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French press review 13 May 2015

A Picasso goes for a whopping 179 million dollars (158 million euros) at a New York auction sale. Is the Cannes Film Festival turning into a "Promenade des Anglais"? And struggling French President Francois Hollande enjoys a rare international facelift on his historic visit to Cuba.


Right-wing Le Figaro chose a photograph of the beaming Hollande shaking hands with the ex-"leader Maximo" to illustrate its cover page story on the first ever visit to the island by a French leader. A spokesman for the opposition UMP party slams Hollande’s decision to meet Fidel Castro as a scandal.

“Leader Minimo meets Leader Maximo” screamed the hawkish right-wing lawmaker Francois Cornut-Gentille. He ridicules “Hollande’s dream of making history in Cuba, when the future is being decided with Russia”, his diatribe motivated by President Hollande’s boycott of the 9 May commemoration of “Victory Day” in Moscow.

For Le Monde, Hollande’s call from Havana, for the lifting of sanctions and the return of Cuba on the world stage, is a bold gamble which will pay off in the form of business contracts. L’Humanité agrees, pointing to contracts signed by some 30 business chiefs travelling with President Hollande.

They include the inking of a convention on medical research with the Pasteur Institute, food processing, renewable energies and in the academic field. Hence Le Monde's assertion that Hollande’s "scoop” has forced the Unites States to revise its own Cuba plans, amid reports that the White House is now considering a possible trip to Cuba by President Barack Obama as early as 2016.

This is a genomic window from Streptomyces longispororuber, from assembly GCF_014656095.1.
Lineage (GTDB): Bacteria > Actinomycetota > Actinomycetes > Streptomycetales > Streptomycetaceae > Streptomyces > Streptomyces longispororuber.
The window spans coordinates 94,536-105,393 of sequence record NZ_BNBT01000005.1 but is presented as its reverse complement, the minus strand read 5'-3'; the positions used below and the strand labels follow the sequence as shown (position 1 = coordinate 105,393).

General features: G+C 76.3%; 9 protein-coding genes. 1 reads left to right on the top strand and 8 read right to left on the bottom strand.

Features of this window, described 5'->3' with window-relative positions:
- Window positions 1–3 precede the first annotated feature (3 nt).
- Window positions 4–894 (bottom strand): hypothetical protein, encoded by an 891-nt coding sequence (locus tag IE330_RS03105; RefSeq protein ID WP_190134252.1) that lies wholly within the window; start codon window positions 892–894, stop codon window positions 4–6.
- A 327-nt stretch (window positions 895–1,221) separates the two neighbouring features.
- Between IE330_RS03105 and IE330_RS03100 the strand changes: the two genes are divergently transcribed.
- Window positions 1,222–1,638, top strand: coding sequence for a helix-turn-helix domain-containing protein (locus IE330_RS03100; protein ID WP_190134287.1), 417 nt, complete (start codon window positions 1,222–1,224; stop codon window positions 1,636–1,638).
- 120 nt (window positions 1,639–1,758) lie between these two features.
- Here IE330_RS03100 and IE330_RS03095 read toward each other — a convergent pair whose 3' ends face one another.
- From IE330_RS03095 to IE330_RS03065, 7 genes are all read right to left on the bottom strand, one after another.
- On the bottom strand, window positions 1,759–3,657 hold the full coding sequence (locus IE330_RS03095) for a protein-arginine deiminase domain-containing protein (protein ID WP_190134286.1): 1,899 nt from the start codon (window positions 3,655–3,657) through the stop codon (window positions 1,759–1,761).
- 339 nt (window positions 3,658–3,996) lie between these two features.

La Croix is wowing over a Picasso which smashed records for sales at auction in New York on Monday. Le Monde reports that the old painting titled “The Women of Algiers” (Version 0) went for 179 million dollars (158 million euros), the highest price ever paid for any work of art sold at auction, according to Christie’s. The painting is one of the star pieces of a week of auctions of impressionistic and modern works in New York.

And Libération can’t wait to see the party begin – the 68th edition of the Cannes Film Festival which kicks off today. The paper is puzzled by the surprise decision by the board of directors to showcase English language films and the granting of supreme distinctions to a cream of stars of Hollywood extraction.

Out of 19 pictures in competition only five are produced by French film makers: Jacques Audiard, Stéphane Brizé, Valerie Donzelli, Maïwenn and Guillaume Nicloux. Never before  has so much English or globish been spoken in the Cannes Theatre of Lights Palace, according to Libération.

More so, Agnès Varda is to receive an honorary Palme d’or during this year’s Closing Ceremony, previously given only to Woody Allen in 2002, Clint Eastwood in 2009, and Bernardo Bertolucci in 2011. The award is given to renowned directors whose works have achieved a global impact but who have nevertheless never won the Palme d’or. That sends the Libé wondering if Cannes Film Festival isn’t gradually becoming a “Promenade des Anglais”.

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